ConvertTo-Json

Converts an object to a JSON-formatted string.
ConvertTo-Json [-InputObject*] <Object> [-Compress] [-Depth [<Int32>]] [<CommonParameters>]

The ConvertTo-Json cmdlet converts any object to a string in JavaScript Object Notation (JSON) format. The properties are converted to field names, the field values are converted to property values, and the methods are removed.

You can then use the ConvertFrom-Json cmdlet to convert a JSON-formatted string to a JSON object, which is easily managed in Windows PowerShell.

Many web sites use JSON instead of XML to serialize data for communication between servers and web-based apps.

This cmdlet was introduced in Windows PowerShell 3.0.

Parameters
-Compress [<SwitchParameter>]

Omits white space and indented formatting in the output string.

-Depth [<Int32>]

Specifies how many levels of contained objects are included in the JSON representation. The default value is 2.

-InputObject <Object>

  • This value is required
  • Accepts pipeline input ByValue

Specifies the objects to convert to JSON format. Enter a variable that contains the objects, or type a command or expression that gets the objects. You can also pipe an object to ConvertTo-Json.

The InputObject parameter is required, but its value can be null ($Null) or an empty string. When the input object is $Null, ConvertTo-Json does not generate any output. When the input object is an empty string, ConvertTo-Json returns an empty string.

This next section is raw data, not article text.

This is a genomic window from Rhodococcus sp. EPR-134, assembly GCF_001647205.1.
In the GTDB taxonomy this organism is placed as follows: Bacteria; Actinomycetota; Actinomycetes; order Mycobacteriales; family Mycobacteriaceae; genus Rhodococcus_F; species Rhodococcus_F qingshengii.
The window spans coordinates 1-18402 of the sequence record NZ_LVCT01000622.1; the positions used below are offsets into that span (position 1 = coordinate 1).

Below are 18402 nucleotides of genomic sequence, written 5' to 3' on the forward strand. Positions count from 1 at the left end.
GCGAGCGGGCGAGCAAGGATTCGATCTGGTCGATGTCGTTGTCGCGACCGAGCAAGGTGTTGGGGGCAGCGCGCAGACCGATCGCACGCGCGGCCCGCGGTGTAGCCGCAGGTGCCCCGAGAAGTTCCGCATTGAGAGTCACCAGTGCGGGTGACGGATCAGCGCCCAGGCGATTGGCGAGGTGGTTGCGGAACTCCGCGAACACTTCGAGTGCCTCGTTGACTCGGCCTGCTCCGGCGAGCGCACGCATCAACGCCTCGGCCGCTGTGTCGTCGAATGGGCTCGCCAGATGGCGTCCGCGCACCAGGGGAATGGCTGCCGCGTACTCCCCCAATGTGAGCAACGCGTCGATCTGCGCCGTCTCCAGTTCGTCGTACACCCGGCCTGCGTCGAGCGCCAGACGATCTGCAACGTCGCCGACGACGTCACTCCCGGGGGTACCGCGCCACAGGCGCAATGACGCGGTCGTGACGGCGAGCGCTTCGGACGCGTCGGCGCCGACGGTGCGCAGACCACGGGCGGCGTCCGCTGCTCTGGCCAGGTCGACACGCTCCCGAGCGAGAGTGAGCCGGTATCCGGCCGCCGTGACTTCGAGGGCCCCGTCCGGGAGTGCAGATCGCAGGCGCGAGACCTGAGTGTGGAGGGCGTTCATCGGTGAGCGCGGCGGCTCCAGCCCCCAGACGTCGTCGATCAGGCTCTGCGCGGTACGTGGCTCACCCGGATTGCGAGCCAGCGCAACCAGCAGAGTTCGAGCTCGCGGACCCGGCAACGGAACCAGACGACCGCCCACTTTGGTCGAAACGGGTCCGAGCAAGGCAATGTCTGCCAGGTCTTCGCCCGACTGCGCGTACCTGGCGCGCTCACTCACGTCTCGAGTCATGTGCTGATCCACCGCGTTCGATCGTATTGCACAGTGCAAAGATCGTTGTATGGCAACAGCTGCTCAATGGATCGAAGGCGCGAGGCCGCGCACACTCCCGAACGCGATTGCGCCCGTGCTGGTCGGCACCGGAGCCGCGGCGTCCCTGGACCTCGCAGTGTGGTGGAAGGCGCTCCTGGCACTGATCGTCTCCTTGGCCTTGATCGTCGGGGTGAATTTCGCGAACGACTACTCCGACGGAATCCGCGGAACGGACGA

<CommonParameters>

This cmdlet supports the common parameters: Verbose, Debug,ErrorAction, ErrorVariable, WarningAction, WarningVariable,OutBuffer, PipelineVariable, and OutVariable.

Inputs

System.Object

You can pipe any object to ConvertTo-Json.

Outputs

System.String

Examples
  1. Convert a Calendar object to a JSON string:
    PS C:> (Get-UICulture).Calendar | ConvertTo-Json
    {
    
           "MinSupportedDateTime":  "/Date(-62135568000000)/", 
           "MaxSupportedDateTime":  "/Date(253402300799999)/", 
           "AlgorithmType":  1, 
           "CalendarType":  1, 
           "Eras":  [
                        1
                    ], 
           "TwoDigitYearMax":  2029, 
           "IsReadOnly":  false
       }

    This command uses the ConvertTo-Json cmdlet to convert a GregorianCalendar object to a JSON-formatted string.

  2. Compress the JSON output:
    PS C:> @{Account="User01";Domain="Domain01";Admin="True"} | ConvertTo-Json -Compress
    {"Admin":"True","Account":"User01","Domain":"Domain01"}
    

    This command shows the effect of using the Compress parameter of ConvertTo-Json. The compression affects only the appearance of the string, not its validity.

  3. Convert an object to a JSON string and JSON object:
    PS C:> Get-Date | Select-Object -Property * | ConvertTo-Json
    {
    
           "DisplayHint":  2,  
           "DateTime":  "Friday, January 13, 2012 8:06:16 PM",
           "Date":  "/Date(1326441600000)/", 
           "Day":  13,  
           "DayOfWeek":  5,